EpiPen maker Mylan got a rare scolding from shareholders who are fuming over a $ 98 million pay package for its former CEO.
A majority of Mylan shareholders on Thursday rejected the drug company’s 2016 plan for paying its executives. Critics have blasted the plan as outrageous given the controversy over EpiPen price hikes.
It’s highly unusual for investors to vote down “say-on-pay” proposals. The Mylan vote signals deep dissension over the $ 98 million in compensation awarded to former CEO Robert Coury, who is now the drug maker’s executive chairman. Mylan CEO Heather Bresch was also awarded $ 13.8 million in total compensation and a larger equity award in 2016.
The shareholder vote was nonbinding. Mylan said its board of directors and compensation committee “will carefully consider these results” as it speaks to investors and designs its “compensation programs going forward.”
The company declined to tell CNNMoney whether the vote will trigger an adjustment to the 2016 pay awards that shareholders disapproved of.
The thumbs-down vote was a “rare and resounding” rebuke, said Eleanor Bloxham, the CEO of the The Value Alliance, which advises boards on corporate governance.
Bloxham said that just 2% or 3% of say-on-pay proposals fail to receive a majority of shareholder support. One high-profile rejection occurred in 2012 when Citigroup( shareholders rejected a $ 15 million raise for then-CEO Vikram Pandit. )
Even though Mylan isn’t required to change its compensation plans, Bloxham strongly urged it to do so anyway.
“You can legally go through a yellow light, but is that the best way to drive? No. That’s exactly what got Mylan in the position it’s in today,” Bloxham said.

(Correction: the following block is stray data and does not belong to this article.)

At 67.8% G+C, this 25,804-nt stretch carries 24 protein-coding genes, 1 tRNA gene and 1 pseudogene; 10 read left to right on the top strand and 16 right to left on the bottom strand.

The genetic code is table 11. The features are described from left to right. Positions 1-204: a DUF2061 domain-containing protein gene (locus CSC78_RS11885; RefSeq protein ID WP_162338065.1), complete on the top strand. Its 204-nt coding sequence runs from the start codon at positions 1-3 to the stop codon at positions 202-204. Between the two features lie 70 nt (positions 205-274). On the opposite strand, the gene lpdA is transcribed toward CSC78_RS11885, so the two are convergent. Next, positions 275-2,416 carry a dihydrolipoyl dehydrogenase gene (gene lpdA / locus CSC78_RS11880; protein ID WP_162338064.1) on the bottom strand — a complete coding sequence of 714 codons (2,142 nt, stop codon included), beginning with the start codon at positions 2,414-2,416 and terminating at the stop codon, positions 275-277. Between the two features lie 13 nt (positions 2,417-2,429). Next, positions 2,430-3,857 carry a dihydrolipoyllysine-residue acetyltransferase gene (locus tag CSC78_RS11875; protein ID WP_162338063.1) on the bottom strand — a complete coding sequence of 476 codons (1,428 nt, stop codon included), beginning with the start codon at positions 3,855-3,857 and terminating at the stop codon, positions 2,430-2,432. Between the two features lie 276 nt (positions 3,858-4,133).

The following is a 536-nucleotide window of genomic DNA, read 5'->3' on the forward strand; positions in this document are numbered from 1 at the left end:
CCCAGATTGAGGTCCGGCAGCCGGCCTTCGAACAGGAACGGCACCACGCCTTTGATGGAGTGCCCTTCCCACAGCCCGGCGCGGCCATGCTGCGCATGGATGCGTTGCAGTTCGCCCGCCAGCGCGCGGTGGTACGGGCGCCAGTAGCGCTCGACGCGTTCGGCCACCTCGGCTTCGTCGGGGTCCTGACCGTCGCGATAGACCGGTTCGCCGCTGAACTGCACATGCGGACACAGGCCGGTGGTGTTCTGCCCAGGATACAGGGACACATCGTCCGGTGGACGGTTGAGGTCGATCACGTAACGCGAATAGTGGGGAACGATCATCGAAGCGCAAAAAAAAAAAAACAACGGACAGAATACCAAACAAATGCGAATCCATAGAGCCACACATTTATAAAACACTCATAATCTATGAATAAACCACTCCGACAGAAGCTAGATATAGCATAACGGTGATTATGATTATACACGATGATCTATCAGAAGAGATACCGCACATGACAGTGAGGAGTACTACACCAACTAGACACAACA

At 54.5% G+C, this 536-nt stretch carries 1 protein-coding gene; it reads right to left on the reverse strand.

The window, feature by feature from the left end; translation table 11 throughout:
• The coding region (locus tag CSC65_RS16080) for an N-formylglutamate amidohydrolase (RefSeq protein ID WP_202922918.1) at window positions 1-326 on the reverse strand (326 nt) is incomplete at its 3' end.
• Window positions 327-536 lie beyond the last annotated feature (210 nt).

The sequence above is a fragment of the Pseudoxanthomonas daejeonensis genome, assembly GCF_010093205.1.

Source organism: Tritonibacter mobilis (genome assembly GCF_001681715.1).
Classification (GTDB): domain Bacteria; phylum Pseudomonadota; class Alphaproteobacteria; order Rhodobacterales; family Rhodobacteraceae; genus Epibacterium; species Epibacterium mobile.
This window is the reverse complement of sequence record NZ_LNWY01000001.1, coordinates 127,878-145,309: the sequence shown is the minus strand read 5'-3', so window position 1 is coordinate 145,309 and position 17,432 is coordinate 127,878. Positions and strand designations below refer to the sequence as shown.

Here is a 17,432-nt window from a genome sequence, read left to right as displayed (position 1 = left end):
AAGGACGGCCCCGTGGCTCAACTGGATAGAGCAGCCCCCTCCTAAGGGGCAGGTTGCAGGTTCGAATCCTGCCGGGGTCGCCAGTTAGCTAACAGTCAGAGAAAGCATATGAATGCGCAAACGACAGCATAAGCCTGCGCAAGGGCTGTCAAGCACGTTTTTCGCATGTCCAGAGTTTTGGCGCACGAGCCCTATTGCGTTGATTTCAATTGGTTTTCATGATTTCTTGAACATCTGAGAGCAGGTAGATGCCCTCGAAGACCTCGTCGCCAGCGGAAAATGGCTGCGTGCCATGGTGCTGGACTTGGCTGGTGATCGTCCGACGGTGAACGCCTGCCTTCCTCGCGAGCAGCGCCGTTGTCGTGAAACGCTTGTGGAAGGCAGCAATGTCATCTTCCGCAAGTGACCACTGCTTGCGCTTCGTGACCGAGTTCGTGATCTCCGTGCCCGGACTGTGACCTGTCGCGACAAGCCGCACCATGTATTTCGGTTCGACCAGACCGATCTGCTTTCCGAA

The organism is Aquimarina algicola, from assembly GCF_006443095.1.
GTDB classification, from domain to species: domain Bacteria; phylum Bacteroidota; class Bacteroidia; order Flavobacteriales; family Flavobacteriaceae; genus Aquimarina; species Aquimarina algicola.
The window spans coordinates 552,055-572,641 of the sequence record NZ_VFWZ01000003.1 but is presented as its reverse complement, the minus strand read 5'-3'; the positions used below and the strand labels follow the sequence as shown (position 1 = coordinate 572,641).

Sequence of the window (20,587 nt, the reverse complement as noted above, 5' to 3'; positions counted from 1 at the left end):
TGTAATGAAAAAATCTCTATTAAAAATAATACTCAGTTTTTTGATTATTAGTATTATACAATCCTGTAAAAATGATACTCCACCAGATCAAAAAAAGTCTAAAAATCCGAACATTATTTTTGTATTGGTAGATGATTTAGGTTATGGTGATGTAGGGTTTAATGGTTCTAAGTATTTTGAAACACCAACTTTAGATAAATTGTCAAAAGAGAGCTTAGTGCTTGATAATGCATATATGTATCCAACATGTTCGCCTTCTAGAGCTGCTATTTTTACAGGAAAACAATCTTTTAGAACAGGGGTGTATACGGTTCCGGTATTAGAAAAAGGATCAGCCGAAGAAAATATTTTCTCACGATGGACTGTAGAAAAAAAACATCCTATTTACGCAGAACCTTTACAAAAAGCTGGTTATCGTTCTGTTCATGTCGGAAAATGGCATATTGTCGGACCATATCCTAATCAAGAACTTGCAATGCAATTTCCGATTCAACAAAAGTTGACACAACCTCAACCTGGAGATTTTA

Mylan raised eyebrows earlier this year by awarding Coury $ 98 million despite the bitter public criticism the company got for jacking up the price on a two-pack of EpiPens by 400% over seven years. Mylan’s stock also plunged 29% last year.
Mylan has defended Coury’s compensation, saying most of it was earned during his 15-year tenure as a senior exec when he engineered the company’s “strong financial performance.”
A coalition of pension funds launched a campaign to oust Mylan’s directors, citing the compensation practices and a failure to provide adequate oversight in the EpiPen scandal. That campaign was backed by Institutional Shareholder Services, an advisory firm that recommended investors vote against all Mylan directors.
Despite the opposition, Mylan said the board of directors was re-elected. Mylan did not release vote totals yet so it’s not clear what level of support directors received.
It’s possible Mylan’s directors received less than a majority of the votes cast. That’s because the company’s bylaws require two-thirds of the votes cast at a meeting to unseat a director.
“It’s simply untenable for directors who received substantial opposition to remain in the boardroom. Doing so would further erode confidence in this company,” New York City Comptroller Scott Stringer said in a statement.
Stringer and New York State Comptroller Thomas DiNapoli led the campaign against Mylan’s board, citing “public relations debacles” and costly oversight failures.